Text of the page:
- November 18, 2013
Tomaszewski: There may be even a hundred opinions but they will not prevent the passing of law
Valdemar Tomaševski, the leader of the Electoral Action of Poles in Lithuania, did not give meaning to the criticism of the State Commission of the Lithuanian Language concerning bilingual location and street signs and to a permission to communicate in Polish in governments in which Poles constitute at least a quarter of all citizens.
„It is obvious that different commissions, including the State Commission of the Lithuanian Language, are expressing their opinions. Non-governmental organizations will do the same, as well as other groups, therefore, there may be even a hundred opinions. Nevertheless, it is a government programme and it will be realized.” – Tomaševski said on Monday, after the meeting of ruling coalition.
According to him, such a critical opinion of the commission will not stop in passing the Law on National Minorities.
The State Commission of the Lithuanian Language does not approve of bilingual location and street signs and the permission to communicate in Polish in governments in which Poles constitute at least a quarter of all citizens.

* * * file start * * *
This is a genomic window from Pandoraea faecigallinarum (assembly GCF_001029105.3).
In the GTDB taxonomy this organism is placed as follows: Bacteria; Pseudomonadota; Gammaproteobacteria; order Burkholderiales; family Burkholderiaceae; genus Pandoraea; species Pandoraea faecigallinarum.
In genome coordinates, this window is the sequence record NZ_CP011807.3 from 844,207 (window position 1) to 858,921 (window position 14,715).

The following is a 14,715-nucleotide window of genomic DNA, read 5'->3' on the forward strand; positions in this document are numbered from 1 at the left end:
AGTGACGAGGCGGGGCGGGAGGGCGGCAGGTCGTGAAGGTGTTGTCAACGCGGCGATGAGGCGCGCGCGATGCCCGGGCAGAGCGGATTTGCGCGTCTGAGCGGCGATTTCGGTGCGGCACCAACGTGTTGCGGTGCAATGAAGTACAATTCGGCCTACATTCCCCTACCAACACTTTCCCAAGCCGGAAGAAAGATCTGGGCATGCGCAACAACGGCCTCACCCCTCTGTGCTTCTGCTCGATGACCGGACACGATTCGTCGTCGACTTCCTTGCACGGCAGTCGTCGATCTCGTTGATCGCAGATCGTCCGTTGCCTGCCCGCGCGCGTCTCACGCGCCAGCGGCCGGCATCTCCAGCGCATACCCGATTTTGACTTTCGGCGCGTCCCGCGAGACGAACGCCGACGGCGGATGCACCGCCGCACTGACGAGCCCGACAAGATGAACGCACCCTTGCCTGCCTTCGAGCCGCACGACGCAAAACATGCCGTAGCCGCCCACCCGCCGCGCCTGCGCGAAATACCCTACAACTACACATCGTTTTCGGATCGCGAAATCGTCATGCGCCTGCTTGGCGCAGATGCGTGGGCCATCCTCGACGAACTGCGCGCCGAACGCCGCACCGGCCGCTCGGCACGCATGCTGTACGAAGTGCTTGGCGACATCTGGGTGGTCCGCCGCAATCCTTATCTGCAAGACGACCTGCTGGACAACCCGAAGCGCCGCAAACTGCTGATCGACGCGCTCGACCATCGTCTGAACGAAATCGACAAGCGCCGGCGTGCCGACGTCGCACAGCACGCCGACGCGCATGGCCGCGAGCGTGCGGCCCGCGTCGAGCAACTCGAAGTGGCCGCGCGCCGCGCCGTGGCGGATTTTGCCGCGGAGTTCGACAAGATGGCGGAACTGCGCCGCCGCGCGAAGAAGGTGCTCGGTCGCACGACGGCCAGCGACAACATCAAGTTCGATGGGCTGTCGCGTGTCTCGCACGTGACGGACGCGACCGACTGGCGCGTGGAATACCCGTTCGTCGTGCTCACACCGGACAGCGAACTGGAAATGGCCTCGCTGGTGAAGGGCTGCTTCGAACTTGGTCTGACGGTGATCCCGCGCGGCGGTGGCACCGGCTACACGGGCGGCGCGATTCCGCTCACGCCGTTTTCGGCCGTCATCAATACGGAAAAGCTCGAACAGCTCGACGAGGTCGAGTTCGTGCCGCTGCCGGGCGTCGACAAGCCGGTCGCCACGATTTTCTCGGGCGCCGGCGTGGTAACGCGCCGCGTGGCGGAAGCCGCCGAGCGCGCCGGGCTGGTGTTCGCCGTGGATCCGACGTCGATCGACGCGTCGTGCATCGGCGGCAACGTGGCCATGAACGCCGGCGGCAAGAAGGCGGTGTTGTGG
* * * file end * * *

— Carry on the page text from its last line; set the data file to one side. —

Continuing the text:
The Commission says that the project of the Law on National Minorities, prepared by working party under the leadership of deputy minister of culture from the Electoral Action of Poles in Lithuania – Edward Trusewicz, will practically establish bilingualism, which would violate the constitution.
“Demanding that ethnic minorities have right to communicate in institutions in their mother tongue means that all administrative employees will have to know not only their national language but also one or more ethnic minorities’ languages” – say requests of commissions published on the Internet.
The State Commission of the Lithuanian Language also warns that bilingual signs can possibly disturb the work of police, emergency service and rescue services.
Tłumaczenie by Ewa Żakowska w ramach praktyk w Europejskiej Fundacji Praw Człowieka, www.efhr.eu. Translated by Ewa Żakowska within the framework of a traineeship programme of the European Foundation of Human Rights, www.efhr.eu.